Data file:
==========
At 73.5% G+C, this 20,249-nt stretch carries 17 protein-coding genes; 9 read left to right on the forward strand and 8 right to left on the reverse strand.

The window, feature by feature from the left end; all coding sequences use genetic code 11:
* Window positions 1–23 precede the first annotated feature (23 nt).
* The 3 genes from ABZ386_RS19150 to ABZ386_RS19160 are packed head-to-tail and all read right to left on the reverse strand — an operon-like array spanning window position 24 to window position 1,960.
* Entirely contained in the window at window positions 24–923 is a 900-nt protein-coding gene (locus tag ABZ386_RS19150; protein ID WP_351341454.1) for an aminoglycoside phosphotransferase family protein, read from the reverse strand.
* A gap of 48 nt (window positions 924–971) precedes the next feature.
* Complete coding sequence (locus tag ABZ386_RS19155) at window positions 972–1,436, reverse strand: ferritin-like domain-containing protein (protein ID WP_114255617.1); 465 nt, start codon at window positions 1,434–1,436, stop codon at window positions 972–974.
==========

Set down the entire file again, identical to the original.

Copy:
At 73.5% G+C, this 20,249-nt stretch carries 17 protein-coding genes; 9 read left to right on the forward strand and 8 right to left on the reverse strand.

The window, feature by feature from the left end; all coding sequences use genetic code 11:
* Window positions 1–23 precede the first annotated feature (23 nt).
* The 3 genes from ABZ386_RS19150 to ABZ386_RS19160 are packed head-to-tail and all read right to left on the reverse strand — an operon-like array spanning window position 24 to window position 1,960.
* Entirely contained in the window at window positions 24–923 is a 900-nt protein-coding gene (locus tag ABZ386_RS19150; protein ID WP_351341454.1) for an aminoglycoside phosphotransferase family protein, read from the reverse strand.
* A gap of 48 nt (window positions 924–971) precedes the next feature.
* Complete coding sequence (locus tag ABZ386_RS19155) at window positions 972–1,436, reverse strand: ferritin-like domain-containing protein (protein ID WP_114255617.1); 465 nt, start codon at window positions 1,434–1,436, stop codon at window positions 972–974.